Michael, a storm system on track to hit the Gulf Coast and make its way into Georgia later this week, has officially become a Category 1 hurricane.
Maximum sustained winds have increased to 80 mph and the storm is forecast to strengthen during the next day or so, according to the latest advisory from the National Hurricane Center.
“Michael is forecast to become a major hurricane by Tuesday or Tuesday night,” the Hurricane Center said.
Michael is expected to make landfall along the Florida panhandle Wednesday as a Category 3 storm — stronger than Hurricane Florence was when it made landfall, according to the Hurricane Center.
It could lead to storm surge, heavy rainfall and hurricane-force winds along the northeastern Gulf Coast, meteorologists warned.
As of 4 p.m. Monday, it was located 20 miles southwest of the western tip of Cuba.
“If you've got travel plans to the Gulf Coast, and the Florida Panhandle in particular, you might want to rethink those,” Channel 2 Action News meteorologist Brad Nitz said.
Florida Gov. Rick Scott declared a state of emergency for much of the state.
From there, Michael is expected to move into Georgia and bring “windy weather and wet weather” into the region by Wednesday night into Thursday, Channel 2 meteorologist Brian Monahan said. Heavy rainfall is expected in metro Atlanta, accompanied by a dip in temperatures.
According to the latest forecast, Atlanta could see wind gusts of 30 mph and several inches of rain, Nitz said.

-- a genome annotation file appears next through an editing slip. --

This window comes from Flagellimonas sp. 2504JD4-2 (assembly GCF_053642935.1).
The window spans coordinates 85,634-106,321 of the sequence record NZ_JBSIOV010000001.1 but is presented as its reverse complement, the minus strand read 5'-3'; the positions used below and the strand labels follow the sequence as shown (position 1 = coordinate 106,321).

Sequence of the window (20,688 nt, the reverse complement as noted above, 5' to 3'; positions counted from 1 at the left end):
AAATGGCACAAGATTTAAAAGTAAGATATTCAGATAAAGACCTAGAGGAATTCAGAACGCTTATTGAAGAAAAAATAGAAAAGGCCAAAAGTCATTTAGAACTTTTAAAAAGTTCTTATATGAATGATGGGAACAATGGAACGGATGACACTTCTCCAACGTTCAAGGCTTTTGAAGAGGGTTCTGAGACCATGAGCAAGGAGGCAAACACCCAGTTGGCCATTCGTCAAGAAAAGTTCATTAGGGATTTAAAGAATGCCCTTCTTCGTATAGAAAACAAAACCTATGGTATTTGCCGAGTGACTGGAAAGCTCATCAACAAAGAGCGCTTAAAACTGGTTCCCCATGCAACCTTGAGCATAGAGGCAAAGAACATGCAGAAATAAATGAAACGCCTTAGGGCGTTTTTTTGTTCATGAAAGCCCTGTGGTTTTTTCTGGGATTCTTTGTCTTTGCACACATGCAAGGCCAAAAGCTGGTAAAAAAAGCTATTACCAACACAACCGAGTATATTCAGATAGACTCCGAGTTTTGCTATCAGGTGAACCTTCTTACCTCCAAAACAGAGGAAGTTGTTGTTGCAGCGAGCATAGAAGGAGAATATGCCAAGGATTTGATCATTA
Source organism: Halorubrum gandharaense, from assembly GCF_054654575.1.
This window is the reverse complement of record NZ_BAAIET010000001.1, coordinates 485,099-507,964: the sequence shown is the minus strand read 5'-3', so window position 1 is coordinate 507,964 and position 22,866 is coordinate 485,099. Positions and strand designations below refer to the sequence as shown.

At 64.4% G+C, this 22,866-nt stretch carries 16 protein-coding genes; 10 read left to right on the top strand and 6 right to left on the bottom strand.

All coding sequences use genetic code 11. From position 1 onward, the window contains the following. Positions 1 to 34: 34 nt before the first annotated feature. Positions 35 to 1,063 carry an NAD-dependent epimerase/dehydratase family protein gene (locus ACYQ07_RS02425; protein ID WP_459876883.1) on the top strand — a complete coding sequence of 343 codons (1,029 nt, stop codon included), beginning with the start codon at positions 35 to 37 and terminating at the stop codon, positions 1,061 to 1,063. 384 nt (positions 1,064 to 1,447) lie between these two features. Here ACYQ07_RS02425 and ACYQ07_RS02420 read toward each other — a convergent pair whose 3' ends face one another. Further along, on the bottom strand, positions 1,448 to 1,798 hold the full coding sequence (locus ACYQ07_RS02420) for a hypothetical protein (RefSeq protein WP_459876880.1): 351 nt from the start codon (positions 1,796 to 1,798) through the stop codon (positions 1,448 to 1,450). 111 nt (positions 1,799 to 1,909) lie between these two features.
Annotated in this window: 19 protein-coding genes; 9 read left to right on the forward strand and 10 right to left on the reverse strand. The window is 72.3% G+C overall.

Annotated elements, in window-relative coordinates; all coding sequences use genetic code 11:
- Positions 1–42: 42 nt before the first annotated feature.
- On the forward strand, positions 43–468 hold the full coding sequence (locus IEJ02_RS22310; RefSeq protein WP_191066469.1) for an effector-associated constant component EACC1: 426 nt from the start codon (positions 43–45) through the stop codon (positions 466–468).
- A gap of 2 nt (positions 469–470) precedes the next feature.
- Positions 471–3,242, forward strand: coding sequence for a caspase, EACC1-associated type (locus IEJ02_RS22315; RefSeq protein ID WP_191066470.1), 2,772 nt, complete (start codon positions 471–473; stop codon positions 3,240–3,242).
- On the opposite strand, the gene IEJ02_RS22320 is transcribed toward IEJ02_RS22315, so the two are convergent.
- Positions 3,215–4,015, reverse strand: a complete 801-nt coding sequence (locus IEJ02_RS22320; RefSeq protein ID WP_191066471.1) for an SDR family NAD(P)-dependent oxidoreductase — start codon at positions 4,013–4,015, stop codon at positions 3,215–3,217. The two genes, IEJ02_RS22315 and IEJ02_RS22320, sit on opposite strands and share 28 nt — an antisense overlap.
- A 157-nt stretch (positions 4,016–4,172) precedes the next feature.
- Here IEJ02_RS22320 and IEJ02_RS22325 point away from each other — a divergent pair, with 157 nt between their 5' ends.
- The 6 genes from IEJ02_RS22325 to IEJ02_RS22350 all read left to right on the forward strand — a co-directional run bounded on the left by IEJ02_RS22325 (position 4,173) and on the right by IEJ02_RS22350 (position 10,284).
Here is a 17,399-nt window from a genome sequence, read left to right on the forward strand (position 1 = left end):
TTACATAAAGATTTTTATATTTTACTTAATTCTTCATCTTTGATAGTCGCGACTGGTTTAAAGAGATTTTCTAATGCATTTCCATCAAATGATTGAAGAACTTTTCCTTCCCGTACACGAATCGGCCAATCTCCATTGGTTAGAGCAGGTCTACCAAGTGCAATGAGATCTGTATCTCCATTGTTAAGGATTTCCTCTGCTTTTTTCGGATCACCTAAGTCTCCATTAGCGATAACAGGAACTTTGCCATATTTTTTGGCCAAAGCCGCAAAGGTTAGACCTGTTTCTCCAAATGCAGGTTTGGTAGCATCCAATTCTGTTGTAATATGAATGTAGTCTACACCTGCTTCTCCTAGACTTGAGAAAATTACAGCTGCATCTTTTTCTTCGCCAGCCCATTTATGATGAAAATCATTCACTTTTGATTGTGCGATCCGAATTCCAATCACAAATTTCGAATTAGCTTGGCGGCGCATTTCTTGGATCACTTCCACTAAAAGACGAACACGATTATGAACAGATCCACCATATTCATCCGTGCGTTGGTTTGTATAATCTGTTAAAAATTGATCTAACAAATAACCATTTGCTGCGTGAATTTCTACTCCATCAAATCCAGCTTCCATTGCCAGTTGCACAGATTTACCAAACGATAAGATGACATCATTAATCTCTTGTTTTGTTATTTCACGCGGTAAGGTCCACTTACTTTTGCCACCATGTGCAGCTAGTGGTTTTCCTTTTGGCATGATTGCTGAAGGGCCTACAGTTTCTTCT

“Flooding inland is likely not going to be a big problem in metro Atlanta,” Nitz said.
In Middle Georgia, conditions are expected to be more severe Wednesday and Thursday, with possible maximum wind gusts up to 50 mph and 5 to 7 inches of rainfall near Macon and Dublin.
“The main impacts are really going to be between Middle Georgia around Macon and the Georgia coast,” Channel 2 meteorologist Glenn Burns said.
The Hurricane Center issued hurricane and tropical storm watches for parts of South Georgia as well as Alabama and Florida.
The weather service issued a hurricane warning and tropical storm watch for parts of southwest Georgia, where meteorologists warned of rough winds and a high risk of flooding. Parts of southeast Georgia could also see tropical storm-force conditions, according to the weather service.
Unlike Florence, which inched over the Carolinas and dumped record-breaking rainfall on some areas, Michael is expected to move quickly across the Southeast, meteorologists said.
Michael is also expected to be less destructive to Georgia than Hurricane Irma, which ravaged Georgia, Florida and the Caribbean last year, Nitz said.
Evacuations have been ordered for many communities along the Florida coast, where storm surges could reach catastrophic levels, the weather service warned.
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